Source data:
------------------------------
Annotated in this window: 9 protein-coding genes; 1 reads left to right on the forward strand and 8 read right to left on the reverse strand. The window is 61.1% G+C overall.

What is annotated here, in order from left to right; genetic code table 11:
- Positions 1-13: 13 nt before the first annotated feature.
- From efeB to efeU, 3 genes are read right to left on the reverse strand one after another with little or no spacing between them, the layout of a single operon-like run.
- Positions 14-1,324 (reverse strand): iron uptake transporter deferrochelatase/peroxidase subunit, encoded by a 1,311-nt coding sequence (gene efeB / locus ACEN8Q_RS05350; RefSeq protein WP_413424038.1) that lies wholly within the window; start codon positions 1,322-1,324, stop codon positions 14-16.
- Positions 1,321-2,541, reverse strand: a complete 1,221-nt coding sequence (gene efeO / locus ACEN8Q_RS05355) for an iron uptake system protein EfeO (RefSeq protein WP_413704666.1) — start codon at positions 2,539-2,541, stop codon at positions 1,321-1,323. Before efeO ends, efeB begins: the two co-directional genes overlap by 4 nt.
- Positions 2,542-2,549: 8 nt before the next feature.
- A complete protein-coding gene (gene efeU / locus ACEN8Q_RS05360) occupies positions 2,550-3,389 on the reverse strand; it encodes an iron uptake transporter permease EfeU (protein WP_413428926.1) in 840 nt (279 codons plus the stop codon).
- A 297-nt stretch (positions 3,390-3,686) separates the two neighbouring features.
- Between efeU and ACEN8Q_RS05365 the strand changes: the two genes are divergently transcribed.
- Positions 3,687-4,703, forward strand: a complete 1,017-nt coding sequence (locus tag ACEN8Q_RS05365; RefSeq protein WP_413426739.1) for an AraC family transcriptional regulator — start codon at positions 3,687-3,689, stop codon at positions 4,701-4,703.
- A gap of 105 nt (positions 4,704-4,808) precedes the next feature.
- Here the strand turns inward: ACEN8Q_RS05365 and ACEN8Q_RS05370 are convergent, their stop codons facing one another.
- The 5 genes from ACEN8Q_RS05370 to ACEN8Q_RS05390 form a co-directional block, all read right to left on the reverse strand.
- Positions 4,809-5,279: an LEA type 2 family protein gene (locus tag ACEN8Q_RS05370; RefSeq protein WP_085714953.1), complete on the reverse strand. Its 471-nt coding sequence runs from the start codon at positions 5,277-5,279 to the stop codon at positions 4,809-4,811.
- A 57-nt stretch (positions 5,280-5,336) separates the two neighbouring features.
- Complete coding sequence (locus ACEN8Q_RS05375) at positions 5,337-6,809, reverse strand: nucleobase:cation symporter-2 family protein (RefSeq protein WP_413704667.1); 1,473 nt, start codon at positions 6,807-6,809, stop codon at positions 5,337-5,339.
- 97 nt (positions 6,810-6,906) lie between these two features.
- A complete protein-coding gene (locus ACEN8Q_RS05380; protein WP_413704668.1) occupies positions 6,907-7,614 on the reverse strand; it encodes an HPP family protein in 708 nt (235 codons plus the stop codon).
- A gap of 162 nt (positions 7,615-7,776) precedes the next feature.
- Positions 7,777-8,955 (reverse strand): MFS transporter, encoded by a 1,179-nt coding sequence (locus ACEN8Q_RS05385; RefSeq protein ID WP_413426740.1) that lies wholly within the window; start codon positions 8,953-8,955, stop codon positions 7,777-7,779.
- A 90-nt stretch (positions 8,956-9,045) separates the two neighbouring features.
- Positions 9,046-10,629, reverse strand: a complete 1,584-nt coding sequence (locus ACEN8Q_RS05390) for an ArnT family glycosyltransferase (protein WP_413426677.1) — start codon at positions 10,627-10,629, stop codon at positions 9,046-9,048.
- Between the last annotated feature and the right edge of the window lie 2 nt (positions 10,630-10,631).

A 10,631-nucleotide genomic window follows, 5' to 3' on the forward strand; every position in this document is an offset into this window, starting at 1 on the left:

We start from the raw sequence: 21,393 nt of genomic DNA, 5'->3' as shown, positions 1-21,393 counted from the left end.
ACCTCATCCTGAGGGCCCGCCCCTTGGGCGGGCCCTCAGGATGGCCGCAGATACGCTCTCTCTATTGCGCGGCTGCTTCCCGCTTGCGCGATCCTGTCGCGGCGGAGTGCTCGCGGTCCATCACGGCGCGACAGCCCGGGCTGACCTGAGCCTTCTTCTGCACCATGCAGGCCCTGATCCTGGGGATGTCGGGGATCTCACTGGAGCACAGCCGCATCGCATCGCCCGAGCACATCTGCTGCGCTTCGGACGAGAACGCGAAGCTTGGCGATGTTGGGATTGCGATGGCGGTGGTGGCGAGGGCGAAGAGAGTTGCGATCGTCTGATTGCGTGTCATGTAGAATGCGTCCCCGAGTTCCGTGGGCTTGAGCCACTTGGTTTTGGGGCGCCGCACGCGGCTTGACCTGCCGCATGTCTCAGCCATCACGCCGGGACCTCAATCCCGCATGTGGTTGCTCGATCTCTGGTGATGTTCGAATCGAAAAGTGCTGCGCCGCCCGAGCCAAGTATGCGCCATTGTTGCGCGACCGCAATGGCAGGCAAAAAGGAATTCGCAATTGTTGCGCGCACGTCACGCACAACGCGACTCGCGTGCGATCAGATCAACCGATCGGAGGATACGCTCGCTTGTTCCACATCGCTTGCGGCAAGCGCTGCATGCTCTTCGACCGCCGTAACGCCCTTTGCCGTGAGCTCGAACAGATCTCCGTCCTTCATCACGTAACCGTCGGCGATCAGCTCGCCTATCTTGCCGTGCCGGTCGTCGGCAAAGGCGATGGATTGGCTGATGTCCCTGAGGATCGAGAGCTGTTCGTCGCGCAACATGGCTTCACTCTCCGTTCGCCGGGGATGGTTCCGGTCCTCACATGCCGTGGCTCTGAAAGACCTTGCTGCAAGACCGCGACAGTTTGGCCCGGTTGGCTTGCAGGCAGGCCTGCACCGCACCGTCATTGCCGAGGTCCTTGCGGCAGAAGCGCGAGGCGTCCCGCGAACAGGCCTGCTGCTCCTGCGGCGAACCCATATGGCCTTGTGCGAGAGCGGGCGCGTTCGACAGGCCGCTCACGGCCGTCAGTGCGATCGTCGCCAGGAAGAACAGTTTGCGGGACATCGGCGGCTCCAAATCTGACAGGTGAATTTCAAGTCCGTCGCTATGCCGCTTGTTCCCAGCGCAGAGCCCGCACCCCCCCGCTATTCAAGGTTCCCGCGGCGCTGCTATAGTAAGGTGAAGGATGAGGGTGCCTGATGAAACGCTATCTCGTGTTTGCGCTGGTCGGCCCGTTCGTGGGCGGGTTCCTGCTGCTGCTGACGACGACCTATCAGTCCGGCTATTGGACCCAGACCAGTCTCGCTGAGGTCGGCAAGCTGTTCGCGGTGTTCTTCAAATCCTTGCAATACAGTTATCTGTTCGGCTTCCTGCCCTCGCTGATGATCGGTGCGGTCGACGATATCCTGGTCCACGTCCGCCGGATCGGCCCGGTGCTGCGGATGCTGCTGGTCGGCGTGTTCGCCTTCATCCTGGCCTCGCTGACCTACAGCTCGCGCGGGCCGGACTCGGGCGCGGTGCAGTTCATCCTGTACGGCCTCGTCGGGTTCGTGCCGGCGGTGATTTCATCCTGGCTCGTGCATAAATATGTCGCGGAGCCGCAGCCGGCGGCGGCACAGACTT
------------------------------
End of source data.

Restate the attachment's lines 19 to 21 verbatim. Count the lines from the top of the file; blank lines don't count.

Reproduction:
- A complete protein-coding gene (locus ACEN8Q_RS05380; protein WP_413704668.1) occupies positions 6,907-7,614 on the reverse strand; it encodes an HPP family protein in 708 nt (235 codons plus the stop codon).
- A gap of 162 nt (positions 7,615-7,776) precedes the next feature.
- Positions 7,777-8,955 (reverse strand): MFS transporter, encoded by a 1,179-nt coding sequence (locus ACEN8Q_RS05385; RefSeq protein ID WP_413426740.1) that lies wholly within the window; start codon positions 8,953-8,955, stop codon positions 7,777-7,779.